This week in languages October 6, 2017

by on October 6, 2017

29/09/2017–06/10/2017

Headlines

The United Nations officially celebrated International Translation Day for the first time on 30 September! The newly-minted International Day pays tribute to “the work of language professionals who play a vital role in facilitating dialogue and understanding among peoples and nations.”

Speaking of translation, Google has announced that its new earbuds, Google Pixel Buds, is capable of translating 40 languages in real time. The company demonstrated the earbuds translating short phrases from Swedish to English (and vice versa) at an event on 4 October.

New Zealand celebrated Tuvalu Language Week this week (1–7 October), marking the fifth time the language week has been celebrated. The pacific nation of Tuvalu consists of 8 islands and its language, Tuvaluan, is a Polynesian language closely related to Samoan. Manuia te aso!
☞ For an Unravel article related to a Polynesian language, check out Fuad Johari’s language profile of Rapa Nui: Language of Easter Island.

In a move to “reaffirm [their] autonomy over [their] heritage and territory,” Cameroon’s English-speaking regions declared independence from the primarily French-speaking country. While the government claims the move carries no legal weight, the symbolic move comes as a form of protest against being forced to speak French in the workplace and in business and official affairs despite English being recognised as an official language in the country.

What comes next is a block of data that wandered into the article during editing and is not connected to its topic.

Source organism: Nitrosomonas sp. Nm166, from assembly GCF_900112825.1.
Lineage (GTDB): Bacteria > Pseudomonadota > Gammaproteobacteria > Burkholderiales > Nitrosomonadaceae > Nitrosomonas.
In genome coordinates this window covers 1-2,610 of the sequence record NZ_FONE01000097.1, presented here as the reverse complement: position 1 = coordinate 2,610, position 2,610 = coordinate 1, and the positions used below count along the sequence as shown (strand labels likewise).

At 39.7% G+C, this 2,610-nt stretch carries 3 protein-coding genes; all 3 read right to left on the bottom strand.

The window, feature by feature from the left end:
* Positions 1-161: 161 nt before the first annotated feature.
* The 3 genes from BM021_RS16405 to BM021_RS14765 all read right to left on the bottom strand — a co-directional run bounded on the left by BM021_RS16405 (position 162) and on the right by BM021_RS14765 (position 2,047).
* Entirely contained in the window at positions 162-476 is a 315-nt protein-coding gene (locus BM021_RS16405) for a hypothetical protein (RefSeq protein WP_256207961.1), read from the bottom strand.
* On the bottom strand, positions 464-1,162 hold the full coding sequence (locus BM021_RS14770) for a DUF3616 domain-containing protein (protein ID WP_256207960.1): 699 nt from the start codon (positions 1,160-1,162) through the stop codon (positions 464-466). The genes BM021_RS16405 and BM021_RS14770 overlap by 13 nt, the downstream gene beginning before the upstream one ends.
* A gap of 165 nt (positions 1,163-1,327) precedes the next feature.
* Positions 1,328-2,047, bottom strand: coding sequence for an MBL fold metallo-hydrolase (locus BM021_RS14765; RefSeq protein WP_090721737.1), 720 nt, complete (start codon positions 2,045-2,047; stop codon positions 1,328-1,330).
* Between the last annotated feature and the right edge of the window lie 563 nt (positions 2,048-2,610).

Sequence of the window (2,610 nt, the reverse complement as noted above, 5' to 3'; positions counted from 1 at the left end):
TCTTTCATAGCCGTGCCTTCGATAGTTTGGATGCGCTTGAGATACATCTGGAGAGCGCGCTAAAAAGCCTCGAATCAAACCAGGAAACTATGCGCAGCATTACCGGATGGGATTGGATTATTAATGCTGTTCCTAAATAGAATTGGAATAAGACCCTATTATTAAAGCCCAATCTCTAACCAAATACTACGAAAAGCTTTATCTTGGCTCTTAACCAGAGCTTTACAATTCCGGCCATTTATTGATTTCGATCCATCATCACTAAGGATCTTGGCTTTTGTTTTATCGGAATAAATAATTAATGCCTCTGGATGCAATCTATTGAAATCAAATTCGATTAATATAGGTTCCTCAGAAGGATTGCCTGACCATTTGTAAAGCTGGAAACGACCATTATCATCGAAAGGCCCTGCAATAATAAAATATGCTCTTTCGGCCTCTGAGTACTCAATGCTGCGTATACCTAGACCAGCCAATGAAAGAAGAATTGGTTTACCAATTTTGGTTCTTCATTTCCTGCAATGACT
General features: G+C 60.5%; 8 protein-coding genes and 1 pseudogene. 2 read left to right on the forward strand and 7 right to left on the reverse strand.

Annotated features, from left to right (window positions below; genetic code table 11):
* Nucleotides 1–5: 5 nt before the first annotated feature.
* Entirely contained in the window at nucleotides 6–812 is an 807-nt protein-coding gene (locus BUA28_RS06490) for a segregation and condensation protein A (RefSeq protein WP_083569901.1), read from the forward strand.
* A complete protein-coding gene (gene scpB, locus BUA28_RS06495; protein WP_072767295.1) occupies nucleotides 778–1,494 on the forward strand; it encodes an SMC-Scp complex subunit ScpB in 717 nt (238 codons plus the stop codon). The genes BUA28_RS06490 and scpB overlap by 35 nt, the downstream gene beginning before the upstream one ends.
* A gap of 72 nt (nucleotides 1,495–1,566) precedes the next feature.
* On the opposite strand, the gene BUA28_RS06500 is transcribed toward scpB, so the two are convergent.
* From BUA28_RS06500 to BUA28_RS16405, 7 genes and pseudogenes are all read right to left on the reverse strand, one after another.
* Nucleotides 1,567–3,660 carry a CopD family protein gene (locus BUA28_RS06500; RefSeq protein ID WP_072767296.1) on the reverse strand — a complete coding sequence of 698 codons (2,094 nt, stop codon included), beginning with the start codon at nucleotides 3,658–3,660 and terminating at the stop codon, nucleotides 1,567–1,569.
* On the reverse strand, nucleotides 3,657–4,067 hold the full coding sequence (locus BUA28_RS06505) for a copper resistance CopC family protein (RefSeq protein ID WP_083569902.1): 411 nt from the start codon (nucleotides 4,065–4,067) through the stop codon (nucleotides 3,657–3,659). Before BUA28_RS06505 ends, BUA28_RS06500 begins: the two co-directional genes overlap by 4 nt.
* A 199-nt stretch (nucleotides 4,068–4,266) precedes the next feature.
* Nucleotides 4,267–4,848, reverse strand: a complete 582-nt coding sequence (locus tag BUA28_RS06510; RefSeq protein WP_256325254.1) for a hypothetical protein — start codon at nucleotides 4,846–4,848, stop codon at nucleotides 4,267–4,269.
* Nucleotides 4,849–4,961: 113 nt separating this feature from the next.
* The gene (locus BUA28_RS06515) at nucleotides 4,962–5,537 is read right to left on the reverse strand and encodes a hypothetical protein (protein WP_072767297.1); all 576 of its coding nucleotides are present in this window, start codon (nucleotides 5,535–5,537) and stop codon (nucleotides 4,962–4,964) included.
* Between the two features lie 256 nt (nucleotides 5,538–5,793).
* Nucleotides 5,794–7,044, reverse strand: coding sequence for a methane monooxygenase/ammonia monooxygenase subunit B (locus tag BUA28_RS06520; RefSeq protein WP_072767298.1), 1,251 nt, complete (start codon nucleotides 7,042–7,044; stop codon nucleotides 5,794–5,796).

Canada’s largest northern grocery store chain, The North West Company, has announced that it will be translating common grocery items and category labels into local indigenous languages across its community stores. The indigenous language used will depend on the language spoken in the community where the store is located, and users will be able to scan a label’s QR code to hear how words are pronounced. Kudos!

Grammar changes quicker than words. This was what researchers found based on a study of 81 Austronesian languages using “cutting-edge computational modelling.” It was also found, however, that some grammatical structures are slower to change than others. The researchers believe that this could be because the slower-changing structures are less salient to speakers, meaning that the structures do not easily get picked on as a means of differentiating between communities of speakers—a desire for this differentiation is a precursor of grammatical change.

Commentaries and Features

You belong among the wildflowers / You belong in a boat out at sea. Listen to Cree singer and songwriter Art Napoleon cover Tom Petty’s “Wildflowers” in the Cree language as a tribute to the rock musician who passed away this week.

In the 19th century, Buenos Aires’ Lunfardo slang used to be associated with the criminal classes. Now, it’s popularly spoken in Argentina. Read Bridget Gleeson’s piece on how Italian speakers and Spanish wordplay influenced the development of this South American dialect.

Should the lexicographer’s job be to “protect” or to simply document the English language as it evolves? With new words like “tweet” and “Brexit” constantly entering the lexicon, it is becoming more and more apparent that changes in English are inevitable and should be documented—even when they are disparaged by purists for cheapening or ruining the language. Daniel Crown for Motherboard reports.

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